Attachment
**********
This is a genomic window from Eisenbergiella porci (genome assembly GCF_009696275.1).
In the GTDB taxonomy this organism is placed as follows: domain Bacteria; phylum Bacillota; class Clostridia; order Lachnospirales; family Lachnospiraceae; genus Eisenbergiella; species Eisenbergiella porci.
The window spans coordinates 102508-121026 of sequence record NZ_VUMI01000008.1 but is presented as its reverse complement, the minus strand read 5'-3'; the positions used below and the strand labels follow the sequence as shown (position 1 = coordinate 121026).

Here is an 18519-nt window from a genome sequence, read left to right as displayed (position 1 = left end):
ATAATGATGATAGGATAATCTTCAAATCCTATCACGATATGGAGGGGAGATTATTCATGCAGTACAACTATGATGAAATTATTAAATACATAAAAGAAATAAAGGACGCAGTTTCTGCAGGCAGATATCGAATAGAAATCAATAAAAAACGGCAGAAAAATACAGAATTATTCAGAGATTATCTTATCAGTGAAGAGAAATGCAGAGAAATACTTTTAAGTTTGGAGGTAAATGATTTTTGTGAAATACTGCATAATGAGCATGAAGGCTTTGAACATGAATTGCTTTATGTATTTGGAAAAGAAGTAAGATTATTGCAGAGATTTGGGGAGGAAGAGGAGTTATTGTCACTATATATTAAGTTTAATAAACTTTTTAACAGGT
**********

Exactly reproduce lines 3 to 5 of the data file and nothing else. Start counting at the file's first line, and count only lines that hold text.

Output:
The window spans coordinates 102508-121026 of sequence record NZ_VUMI01000008.1 but is presented as its reverse complement, the minus strand read 5'-3'; the positions used below and the strand labels follow the sequence as shown (position 1 = coordinate 121026).

Here is an 18519-nt window from a genome sequence, read left to right as displayed (position 1 = left end):
ATAATGATGATAGGATAATCTTCAAATCCTATCACGATATGGAGGGGAGATTATTCATGCAGTACAACTATGATGAAATTATTAAATACATAAAAGAAATAAAGGACGCAGTTTCTGCAGGCAGATATCGAATAGAAATCAATAAAAAACGGCAGAAAAATACAGAATTATTCAGAGATTATCTTATCAGTGAAGAGAAATGCAGAGAAATACTTTTAAGTTTGGAGGTAAATGATTTTTGTGAAATACTGCATAATGAGCATGAAGGCTTTGAACATGAATTGCTTTATGTATTTGGAAAAGAAGTAAGATTATTGCAGAGATTTGGGGAGGAAGAGGAGTTATTGTCACTATATATTAAGTTTAATAAACTTTTTAACAGGT